So that’s the solution for disenchantment is it? Living alone in a tiny (however cool) box.
Because the fact is that after you’ve posted the pictures of the cool tiny house and told the story of the cool tiny house to all your friends and followers what do you do then? You live alone in a box. Maybe there’s a gf or a bf or a canine or feline. Or a fish.
It’s still a box.
We’re at a strange point though, where things are not just slightly different from what you see, they can sometimes be GLARINGLY different.
You like the road trip pictures right? Who wouldn’t. A couple of guys on the road, meeting people and cruising America in a huge gold boat.
And don’t get me wrong — it’s awesome. That car has led to more adventures in 22 years than some people have in their entire lives.
But it’s not awesome 100% of the time.
It can’t be.
During last summer’s lockdown-getaway we found ourselves unable to book at a state park outside of Savannah, GA (damn Covid again!). We scrambled and found “Mirkwood,” I’m using the exact name since I abstained graciously from writing a bad review on hipcamp, but I truly don’t want anyone else to be deceived. I can’t find the listing right now, maybe they wised up and pulled it but after 5pm our choices were limited so here we were:
Doesn’t look too bad right?
Here’s what was behind us.
I won’t even detail it because I barely have the energy, lets just say my shower was cut short because the dudes’ truck had rolled onto the hose.
Can’t make that up.
But you know the kicker right — the kicker is. . . was it worth it?
You saw the other shots yeah? There’s over 500 of “other shots” and that’s just ONE trip out of 22 years with that ONE car. And I’m just ONE guy, there’s thousands of others living outside the little box. (I really do have nothing against minimalist living, it’s actually a noble pursuit and as a society we have waaaay too much in storage).
But was my trip worth it — in your opinion?
Shoot I almost forgot — we also skidded off the road, into a culvert, and almost flipped when I hit this Antelope in Texas at 70 mph.
Life is a risk, man. A bloody antelope of a risk.
There’s disenchantment of not being able to buy a house in California. But there’s also disenchantment of having a huge road trip almost dissolve on day three because you were looking at the beautiful west Texas sunset instead of at the road.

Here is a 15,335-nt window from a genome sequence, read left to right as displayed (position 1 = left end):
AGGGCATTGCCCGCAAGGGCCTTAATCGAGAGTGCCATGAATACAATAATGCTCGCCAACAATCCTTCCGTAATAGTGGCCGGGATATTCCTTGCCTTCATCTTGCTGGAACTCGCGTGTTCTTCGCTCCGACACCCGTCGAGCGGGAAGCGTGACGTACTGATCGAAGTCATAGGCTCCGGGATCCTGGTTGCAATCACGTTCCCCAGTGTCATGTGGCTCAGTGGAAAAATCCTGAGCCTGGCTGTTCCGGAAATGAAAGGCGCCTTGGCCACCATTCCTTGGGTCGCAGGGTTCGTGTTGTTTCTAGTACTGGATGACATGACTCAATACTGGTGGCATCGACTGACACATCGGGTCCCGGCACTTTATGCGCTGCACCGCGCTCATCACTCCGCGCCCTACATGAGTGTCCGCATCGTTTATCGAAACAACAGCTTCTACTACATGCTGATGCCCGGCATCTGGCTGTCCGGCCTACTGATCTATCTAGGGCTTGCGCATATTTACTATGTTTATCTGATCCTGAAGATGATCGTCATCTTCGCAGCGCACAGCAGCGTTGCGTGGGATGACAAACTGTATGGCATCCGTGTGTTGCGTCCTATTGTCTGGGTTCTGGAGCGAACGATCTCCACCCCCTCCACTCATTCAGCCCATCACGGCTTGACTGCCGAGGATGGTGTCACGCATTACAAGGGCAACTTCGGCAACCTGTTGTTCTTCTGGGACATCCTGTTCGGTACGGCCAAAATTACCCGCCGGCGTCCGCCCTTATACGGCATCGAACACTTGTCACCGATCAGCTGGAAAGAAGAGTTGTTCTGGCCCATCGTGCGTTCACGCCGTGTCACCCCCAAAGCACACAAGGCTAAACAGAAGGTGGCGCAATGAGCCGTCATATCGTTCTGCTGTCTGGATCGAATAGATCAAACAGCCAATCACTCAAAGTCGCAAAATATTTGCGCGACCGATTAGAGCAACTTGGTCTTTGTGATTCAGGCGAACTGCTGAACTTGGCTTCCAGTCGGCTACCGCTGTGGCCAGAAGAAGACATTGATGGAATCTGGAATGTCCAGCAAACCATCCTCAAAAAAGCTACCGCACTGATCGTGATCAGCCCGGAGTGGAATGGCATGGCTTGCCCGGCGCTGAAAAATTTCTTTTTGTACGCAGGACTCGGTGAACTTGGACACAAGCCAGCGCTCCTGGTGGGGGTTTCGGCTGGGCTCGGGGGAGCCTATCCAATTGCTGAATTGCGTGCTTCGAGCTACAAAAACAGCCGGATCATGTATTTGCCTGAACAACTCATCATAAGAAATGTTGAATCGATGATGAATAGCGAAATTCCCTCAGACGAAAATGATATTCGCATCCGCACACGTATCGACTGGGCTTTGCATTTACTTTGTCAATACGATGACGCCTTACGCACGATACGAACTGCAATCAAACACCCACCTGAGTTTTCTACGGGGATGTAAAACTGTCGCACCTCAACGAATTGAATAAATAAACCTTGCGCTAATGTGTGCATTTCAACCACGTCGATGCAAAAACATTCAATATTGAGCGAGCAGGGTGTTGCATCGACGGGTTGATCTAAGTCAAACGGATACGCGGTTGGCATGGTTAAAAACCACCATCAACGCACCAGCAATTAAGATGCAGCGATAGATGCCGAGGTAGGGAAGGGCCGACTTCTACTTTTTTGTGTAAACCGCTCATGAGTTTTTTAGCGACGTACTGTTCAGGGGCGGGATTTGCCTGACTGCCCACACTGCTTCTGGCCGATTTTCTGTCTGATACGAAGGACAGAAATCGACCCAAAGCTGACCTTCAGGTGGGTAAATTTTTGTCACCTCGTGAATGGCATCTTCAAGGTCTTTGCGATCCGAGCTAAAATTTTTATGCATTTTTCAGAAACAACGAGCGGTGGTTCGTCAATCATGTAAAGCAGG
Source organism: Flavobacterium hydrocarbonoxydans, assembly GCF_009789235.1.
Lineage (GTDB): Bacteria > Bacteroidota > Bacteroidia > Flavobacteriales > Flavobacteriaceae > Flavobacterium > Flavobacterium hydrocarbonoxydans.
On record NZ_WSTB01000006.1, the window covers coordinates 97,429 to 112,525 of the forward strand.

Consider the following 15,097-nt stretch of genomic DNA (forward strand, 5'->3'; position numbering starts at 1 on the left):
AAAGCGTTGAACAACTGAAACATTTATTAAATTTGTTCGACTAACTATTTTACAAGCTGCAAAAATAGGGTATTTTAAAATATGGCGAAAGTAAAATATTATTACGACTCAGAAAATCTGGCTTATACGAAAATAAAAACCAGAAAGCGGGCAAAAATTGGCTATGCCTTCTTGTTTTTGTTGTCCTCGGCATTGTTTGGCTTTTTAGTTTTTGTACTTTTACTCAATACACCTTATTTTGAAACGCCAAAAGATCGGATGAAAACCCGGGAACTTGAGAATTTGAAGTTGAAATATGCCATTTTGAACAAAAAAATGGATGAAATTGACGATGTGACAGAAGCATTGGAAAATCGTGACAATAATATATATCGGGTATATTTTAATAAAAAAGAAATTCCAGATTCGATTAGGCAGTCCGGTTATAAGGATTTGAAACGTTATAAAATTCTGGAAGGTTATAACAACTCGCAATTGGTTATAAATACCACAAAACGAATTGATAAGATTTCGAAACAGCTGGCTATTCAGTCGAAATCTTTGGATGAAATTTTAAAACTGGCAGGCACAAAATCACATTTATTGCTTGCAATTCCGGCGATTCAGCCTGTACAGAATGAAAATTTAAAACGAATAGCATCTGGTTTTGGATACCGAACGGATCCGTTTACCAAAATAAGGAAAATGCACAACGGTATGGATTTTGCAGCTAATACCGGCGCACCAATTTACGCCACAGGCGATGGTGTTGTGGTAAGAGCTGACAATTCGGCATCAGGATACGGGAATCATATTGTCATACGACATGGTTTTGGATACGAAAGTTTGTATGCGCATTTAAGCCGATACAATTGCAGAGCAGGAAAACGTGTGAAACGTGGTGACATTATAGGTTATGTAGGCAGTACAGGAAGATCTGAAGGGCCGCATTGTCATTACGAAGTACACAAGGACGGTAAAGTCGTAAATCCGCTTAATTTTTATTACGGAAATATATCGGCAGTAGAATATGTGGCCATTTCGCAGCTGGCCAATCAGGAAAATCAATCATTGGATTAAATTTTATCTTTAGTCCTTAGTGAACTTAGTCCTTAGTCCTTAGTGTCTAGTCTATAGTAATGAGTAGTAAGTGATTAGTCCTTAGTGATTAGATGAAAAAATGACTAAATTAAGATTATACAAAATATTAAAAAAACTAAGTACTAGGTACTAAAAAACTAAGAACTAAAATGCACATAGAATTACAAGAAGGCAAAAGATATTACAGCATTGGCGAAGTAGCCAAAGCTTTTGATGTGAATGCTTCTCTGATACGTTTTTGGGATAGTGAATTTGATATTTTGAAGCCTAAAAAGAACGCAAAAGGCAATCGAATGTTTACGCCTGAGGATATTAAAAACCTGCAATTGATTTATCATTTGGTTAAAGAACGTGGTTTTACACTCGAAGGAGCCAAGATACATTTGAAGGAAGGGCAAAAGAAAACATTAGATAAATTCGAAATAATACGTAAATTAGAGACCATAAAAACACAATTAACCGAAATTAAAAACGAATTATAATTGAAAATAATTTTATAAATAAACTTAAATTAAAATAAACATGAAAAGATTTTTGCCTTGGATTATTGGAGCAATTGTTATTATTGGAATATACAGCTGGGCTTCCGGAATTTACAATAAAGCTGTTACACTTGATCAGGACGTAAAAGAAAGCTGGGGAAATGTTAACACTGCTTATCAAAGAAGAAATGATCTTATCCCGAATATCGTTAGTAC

It’s a risk.
Of what, exactly?
The unknown, of course.
Solution / Wrap
Or does it? In 2020 we had more excuses to claim that it did, but life is always going to be about risk and weighing choices and family dysfunction and family joy and cute babies and difficult toddlers and great sex and just ok sex and too many super hero movies and awkward work events and amazing travel and exhausting plane flights and good hair days and bad hair days and no hair days and all of it together.
It’s a big gamble.
A BIIIIGGGG gamble.
Alternatively you could stay home, stay safe.
I won’t, but you can.
And if I’m worth any salt as a writer here’s the big finish — the amazing solution if you just click here.
See the point isn’t whether or not you can afford a house in California, or a box the cost of a Honda — some can and many can’t. Many people in the world also don’t have access to clean water. Or regular meals. Or the opportunity to work. Or buy a car. Or live in a safe country.
When we have so much what do we also have a lot of?
Time to bitch.
Take your pick:
- The government
- The church
- Online comparison-ing
- Cubicle life-ing
- Living to please your parents
- Sitting in traffic
- You name it
Was this really the story you wanted to hear?
I don’t know anymore.
But maybe it was one you needed to hear.
Or maybe I did.
Nah you just probably need some coffee and maybe a dog and probably to be around people you’ve known for 35 years. Like these:
When’s the last time you talked to a friend on the phone? Not to say you’re late for dinner but just to talk?
I did it the other day — for the first time in a while.
It felt great.
Do you feel closer to or further from your friends after 2020?
When’s the last time you wrote a letter? I know. . an antiquated practice, but maybe it’s time to write a letter to someone who needs to hear from an old friend.
Maybe disenchantment happens when we look inward instead of outward.
Actually come to think of it my friends’ kid just joined the army and his mom said he’s feeling a little lonely. I have work but I’m sure at lunch I could pen out a letter. Maybe even buy a stamp.
Maybe I can address it right now, make sure it happens.
Honestly that’s not the ending I had thought for this post but I’m gonna run with it.
Maybe it’s not the full solution, the long term solution, but maybe writing to a kid in bootcamp, maybe that’s one step towards less disenchantment — at least for today.